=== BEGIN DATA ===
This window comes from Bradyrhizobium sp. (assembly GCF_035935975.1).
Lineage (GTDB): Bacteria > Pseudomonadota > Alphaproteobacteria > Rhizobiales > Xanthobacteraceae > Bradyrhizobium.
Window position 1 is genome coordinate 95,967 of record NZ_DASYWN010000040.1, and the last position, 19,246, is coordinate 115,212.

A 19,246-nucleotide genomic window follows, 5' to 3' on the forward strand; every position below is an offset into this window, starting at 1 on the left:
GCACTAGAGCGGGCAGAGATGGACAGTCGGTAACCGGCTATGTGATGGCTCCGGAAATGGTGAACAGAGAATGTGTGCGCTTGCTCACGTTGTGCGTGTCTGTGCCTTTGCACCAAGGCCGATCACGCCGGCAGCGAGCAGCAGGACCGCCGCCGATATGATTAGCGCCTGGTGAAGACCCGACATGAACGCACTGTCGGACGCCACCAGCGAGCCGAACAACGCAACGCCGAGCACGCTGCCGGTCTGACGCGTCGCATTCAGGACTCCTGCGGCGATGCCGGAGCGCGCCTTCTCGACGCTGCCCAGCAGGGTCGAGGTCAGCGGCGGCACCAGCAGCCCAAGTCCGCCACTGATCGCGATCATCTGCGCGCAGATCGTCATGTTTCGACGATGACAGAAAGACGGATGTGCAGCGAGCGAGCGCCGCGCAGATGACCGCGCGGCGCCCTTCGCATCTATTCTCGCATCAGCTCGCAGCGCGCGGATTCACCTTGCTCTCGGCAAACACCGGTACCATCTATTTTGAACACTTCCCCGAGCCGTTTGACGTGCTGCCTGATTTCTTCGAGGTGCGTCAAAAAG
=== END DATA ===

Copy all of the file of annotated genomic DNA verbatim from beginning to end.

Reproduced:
This window comes from Bradyrhizobium sp. (assembly GCF_035935975.1).
Lineage (GTDB): Bacteria > Pseudomonadota > Alphaproteobacteria > Rhizobiales > Xanthobacteraceae > Bradyrhizobium.
Window position 1 is genome coordinate 95,967 of record NZ_DASYWN010000040.1, and the last position, 19,246, is coordinate 115,212.

A 19,246-nucleotide genomic window follows, 5' to 3' on the forward strand; every position below is an offset into this window, starting at 1 on the left:
GCACTAGAGCGGGCAGAGATGGACAGTCGGTAACCGGCTATGTGATGGCTCCGGAAATGGTGAACAGAGAATGTGTGCGCTTGCTCACGTTGTGCGTGTCTGTGCCTTTGCACCAAGGCCGATCACGCCGGCAGCGAGCAGCAGGACCGCCGCCGATATGATTAGCGCCTGGTGAAGACCCGACATGAACGCACTGTCGGACGCCACCAGCGAGCCGAACAACGCAACGCCGAGCACGCTGCCGGTCTGACGCGTCGCATTCAGGACTCCTGCGGCGATGCCGGAGCGCGCCTTCTCGACGCTGCCCAGCAGGGTCGAGGTCAGCGGCGGCACCAGCAGCCCAAGTCCGCCACTGATCGCGATCATCTGCGCGCAGATCGTCATGTTTCGACGATGACAGAAAGACGGATGTGCAGCGAGCGAGCGCCGCGCAGATGACCGCGCGGCGCCCTTCGCATCTATTCTCGCATCAGCTCGCAGCGCGCGGATTCACCTTGCTCTCGGCAAACACCGGTACCATCTATTTTGAACACTTCCCCGAGCCGTTTGACGTGCTGCCTGATTTCTTCGAGGTGCGTCAAAAAG